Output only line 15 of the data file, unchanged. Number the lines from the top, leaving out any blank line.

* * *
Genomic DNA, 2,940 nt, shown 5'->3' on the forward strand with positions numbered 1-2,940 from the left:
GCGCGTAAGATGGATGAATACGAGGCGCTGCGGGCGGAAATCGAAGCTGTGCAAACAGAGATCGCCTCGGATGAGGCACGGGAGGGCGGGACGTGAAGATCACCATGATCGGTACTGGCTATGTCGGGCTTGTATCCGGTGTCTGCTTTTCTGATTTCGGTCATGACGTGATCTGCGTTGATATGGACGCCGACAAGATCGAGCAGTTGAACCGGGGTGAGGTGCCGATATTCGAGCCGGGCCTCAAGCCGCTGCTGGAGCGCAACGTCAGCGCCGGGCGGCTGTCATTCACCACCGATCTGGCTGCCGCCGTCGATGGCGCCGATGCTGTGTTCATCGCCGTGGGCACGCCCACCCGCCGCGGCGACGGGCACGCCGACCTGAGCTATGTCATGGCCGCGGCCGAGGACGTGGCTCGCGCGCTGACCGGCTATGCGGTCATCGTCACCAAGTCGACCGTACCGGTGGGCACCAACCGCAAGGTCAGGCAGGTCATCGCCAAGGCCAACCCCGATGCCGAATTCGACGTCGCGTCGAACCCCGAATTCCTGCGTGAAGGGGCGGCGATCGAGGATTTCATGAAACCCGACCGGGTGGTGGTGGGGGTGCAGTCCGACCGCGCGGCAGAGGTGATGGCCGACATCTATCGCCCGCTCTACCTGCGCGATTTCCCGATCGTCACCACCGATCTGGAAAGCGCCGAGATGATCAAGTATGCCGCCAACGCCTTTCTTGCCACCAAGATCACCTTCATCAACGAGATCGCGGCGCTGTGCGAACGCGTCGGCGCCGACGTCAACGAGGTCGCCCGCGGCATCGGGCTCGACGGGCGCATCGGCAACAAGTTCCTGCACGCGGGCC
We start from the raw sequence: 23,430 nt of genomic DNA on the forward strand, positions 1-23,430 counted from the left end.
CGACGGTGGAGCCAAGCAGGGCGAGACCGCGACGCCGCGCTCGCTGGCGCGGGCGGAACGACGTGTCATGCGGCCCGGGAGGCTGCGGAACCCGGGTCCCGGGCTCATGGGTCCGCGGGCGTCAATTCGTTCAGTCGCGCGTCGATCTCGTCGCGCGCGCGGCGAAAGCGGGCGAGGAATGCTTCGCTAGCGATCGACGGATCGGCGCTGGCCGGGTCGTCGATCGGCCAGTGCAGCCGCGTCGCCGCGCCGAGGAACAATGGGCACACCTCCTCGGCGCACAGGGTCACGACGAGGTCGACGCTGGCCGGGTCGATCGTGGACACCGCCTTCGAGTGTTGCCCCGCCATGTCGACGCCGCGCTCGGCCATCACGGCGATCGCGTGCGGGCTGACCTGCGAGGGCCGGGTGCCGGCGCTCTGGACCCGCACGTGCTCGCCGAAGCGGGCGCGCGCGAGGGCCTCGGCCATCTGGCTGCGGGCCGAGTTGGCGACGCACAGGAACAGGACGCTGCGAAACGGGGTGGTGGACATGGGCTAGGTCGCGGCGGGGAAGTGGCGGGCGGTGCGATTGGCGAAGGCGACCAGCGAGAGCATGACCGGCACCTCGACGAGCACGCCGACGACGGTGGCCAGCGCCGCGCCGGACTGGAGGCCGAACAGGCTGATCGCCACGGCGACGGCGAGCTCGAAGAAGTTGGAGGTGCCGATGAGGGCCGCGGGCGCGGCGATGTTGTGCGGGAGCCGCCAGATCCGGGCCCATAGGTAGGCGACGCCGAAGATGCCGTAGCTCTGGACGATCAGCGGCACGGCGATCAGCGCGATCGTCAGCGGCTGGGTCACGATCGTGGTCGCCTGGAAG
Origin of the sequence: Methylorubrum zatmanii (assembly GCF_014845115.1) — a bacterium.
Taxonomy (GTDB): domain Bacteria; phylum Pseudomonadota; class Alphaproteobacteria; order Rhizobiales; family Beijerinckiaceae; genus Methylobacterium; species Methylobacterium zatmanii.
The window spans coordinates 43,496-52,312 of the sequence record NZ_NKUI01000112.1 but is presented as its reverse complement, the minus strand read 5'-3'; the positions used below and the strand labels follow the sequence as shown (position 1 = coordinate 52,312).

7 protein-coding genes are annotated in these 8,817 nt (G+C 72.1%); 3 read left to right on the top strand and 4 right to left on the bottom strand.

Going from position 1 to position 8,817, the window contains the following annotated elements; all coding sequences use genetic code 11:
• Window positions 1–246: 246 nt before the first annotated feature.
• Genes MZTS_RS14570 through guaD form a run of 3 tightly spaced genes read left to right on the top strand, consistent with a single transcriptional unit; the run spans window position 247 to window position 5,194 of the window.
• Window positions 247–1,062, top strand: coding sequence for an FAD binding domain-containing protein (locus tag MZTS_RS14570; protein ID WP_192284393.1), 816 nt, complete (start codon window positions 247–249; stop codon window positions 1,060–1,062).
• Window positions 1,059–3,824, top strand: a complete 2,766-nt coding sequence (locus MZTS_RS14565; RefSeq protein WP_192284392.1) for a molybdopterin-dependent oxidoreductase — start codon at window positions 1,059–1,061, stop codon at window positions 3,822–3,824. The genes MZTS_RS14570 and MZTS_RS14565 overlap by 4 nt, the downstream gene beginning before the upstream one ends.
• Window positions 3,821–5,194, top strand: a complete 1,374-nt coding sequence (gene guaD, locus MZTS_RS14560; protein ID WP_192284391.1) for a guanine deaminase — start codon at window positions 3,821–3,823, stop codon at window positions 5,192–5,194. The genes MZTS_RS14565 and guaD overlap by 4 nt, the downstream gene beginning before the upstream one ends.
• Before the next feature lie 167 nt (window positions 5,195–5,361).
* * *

• Before the next feature lie 167 nt (window positions 5,195–5,361).